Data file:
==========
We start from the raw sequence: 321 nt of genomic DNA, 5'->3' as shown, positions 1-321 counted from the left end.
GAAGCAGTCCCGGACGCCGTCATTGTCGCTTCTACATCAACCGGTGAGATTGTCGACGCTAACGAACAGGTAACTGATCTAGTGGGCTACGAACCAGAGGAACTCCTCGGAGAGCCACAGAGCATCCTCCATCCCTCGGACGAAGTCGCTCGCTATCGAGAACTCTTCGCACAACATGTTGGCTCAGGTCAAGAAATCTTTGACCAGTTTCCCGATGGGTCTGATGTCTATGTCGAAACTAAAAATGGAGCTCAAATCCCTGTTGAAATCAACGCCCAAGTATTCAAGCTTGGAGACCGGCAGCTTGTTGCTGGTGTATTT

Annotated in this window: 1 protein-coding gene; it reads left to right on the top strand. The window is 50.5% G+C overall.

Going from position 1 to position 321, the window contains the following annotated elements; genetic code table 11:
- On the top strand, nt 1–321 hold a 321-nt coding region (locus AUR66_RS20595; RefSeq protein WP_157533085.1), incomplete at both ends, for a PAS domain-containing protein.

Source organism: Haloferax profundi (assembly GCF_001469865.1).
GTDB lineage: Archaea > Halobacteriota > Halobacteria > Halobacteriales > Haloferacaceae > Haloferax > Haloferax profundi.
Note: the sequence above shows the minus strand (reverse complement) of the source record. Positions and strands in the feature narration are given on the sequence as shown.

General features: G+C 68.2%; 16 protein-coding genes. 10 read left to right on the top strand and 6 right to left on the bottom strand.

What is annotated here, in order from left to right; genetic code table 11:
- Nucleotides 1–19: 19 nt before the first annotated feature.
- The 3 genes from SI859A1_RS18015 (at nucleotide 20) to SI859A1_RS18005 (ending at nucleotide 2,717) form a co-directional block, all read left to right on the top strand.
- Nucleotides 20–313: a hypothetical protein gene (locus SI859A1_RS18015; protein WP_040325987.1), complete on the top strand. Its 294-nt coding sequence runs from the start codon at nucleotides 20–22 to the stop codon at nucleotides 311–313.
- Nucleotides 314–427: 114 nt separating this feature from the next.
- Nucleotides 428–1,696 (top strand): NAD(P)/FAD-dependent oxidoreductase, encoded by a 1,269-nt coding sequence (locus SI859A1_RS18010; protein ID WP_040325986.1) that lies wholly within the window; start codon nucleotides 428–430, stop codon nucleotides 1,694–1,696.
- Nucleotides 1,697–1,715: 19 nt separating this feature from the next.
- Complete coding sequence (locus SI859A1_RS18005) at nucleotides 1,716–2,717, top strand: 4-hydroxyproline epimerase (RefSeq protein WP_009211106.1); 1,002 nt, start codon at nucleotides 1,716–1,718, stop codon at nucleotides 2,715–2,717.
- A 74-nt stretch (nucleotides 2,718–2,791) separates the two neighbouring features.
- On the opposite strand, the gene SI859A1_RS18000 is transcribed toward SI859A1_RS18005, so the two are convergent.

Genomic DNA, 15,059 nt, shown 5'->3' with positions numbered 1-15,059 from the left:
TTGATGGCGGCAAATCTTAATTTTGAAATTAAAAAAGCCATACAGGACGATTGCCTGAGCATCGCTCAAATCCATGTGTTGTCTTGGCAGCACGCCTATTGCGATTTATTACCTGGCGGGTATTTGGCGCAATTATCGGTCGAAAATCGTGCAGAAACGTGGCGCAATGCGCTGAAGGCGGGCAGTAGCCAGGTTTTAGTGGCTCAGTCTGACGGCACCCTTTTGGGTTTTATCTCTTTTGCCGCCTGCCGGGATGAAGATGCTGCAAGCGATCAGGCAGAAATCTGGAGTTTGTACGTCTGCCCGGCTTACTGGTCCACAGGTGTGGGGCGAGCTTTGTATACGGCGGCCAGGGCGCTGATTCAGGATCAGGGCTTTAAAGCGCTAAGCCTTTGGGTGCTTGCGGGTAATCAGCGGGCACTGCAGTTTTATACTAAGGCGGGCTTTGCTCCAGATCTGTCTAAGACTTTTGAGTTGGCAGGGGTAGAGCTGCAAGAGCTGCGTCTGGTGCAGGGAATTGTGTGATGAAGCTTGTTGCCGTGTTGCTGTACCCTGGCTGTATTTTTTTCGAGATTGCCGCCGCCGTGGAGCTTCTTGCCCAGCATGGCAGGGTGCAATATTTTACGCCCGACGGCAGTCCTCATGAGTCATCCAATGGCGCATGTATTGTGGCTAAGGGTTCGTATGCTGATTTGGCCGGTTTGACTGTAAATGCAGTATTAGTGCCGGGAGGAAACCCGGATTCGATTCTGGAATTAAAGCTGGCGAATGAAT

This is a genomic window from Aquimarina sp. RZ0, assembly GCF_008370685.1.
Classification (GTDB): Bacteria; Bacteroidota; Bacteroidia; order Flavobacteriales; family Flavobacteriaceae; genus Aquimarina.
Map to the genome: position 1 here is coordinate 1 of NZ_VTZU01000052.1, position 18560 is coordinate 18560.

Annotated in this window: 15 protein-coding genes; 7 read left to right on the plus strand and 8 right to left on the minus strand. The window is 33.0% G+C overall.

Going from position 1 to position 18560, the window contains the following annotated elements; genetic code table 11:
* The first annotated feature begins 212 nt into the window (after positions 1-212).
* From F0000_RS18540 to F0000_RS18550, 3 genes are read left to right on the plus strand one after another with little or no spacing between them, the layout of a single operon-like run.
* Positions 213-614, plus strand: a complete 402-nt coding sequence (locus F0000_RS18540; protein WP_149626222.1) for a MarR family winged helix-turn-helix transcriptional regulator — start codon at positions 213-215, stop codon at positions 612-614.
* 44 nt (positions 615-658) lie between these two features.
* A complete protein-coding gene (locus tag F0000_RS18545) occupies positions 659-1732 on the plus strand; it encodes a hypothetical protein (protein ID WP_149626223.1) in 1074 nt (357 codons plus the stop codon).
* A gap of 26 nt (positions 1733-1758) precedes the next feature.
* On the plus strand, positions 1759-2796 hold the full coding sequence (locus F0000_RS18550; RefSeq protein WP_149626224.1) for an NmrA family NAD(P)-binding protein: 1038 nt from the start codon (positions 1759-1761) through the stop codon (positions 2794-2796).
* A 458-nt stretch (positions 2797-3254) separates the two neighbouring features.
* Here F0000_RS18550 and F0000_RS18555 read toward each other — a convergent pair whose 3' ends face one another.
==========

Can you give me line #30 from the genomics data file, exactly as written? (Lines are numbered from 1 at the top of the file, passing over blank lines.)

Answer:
* 44 nt (positions 615-658) lie between these two features.